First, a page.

What is wrong with restricting the money supply to thepoint where we exhibit our ignorance of credit expansion and the printing of paper money is that the level of the resultant contraction usually cannot sustain the level of commerce, development and progress we aspire and capable of doing.

Many are not all strangers to what I am saying here, but I am sure that all of these are also in the mind of Bernanke who needs to stay as Chairman of the United States Federal Reserve when his term expires. In economic stewardship, it is not easy to steer the ship in a rough sea. And recent developments are even making it worse. Bernanke’s chairmanship of the Fed is floundering on top of the balance beam, and so is this nation’s economic life impaled in the girder of uncertainty.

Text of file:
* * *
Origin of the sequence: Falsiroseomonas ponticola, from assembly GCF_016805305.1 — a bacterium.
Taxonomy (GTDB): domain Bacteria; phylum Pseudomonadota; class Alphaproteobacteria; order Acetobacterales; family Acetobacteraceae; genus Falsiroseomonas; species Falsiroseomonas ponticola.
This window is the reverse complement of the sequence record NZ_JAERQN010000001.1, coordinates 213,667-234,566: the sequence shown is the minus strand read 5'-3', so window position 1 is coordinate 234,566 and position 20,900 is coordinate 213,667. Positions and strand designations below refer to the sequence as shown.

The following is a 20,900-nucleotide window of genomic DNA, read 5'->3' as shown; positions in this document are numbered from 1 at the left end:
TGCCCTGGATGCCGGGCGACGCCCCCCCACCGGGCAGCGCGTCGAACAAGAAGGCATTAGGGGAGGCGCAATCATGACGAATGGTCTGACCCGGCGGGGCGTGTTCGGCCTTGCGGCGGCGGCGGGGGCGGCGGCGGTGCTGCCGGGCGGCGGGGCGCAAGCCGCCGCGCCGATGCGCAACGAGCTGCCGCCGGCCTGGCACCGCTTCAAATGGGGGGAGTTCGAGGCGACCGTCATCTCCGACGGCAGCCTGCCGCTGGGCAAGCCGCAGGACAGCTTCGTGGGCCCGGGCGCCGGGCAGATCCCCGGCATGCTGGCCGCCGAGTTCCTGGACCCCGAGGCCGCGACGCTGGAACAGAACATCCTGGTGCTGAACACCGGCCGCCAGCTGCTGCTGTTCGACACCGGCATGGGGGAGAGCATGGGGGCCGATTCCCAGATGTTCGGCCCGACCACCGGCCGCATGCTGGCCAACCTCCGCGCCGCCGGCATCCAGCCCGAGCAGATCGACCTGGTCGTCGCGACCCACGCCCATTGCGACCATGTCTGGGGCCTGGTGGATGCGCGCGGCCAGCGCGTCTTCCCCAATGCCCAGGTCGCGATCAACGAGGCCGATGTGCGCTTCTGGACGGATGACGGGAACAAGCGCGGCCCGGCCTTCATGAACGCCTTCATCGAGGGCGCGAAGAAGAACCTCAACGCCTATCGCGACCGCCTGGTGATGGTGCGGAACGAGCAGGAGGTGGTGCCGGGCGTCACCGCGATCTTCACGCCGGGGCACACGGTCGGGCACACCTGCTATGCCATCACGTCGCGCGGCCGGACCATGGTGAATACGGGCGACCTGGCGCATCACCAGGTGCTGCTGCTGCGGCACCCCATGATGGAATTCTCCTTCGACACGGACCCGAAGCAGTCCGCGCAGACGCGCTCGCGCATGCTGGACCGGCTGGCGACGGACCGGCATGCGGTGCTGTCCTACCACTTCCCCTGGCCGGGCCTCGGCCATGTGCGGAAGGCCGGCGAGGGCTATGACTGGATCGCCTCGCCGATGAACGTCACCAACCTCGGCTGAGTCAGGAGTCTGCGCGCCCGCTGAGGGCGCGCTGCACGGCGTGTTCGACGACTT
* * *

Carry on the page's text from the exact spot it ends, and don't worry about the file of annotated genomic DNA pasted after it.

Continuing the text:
But no matter what happens, this nation can never become a



State of free-market-anarchism that advocates governance where actually there is none!

When the state’s role of governance in this greatest nation on the planet is reduced to zero, and the Government has just become a night watchman in our darkest night, it’s time to pray! #

© Copyright Edwin A. Sumcad. Access NWS

August 24, 2009.

The writer is an award-winning journalist. Know more about the author by reading his published editorials and feature articles or you may e-mail your comment to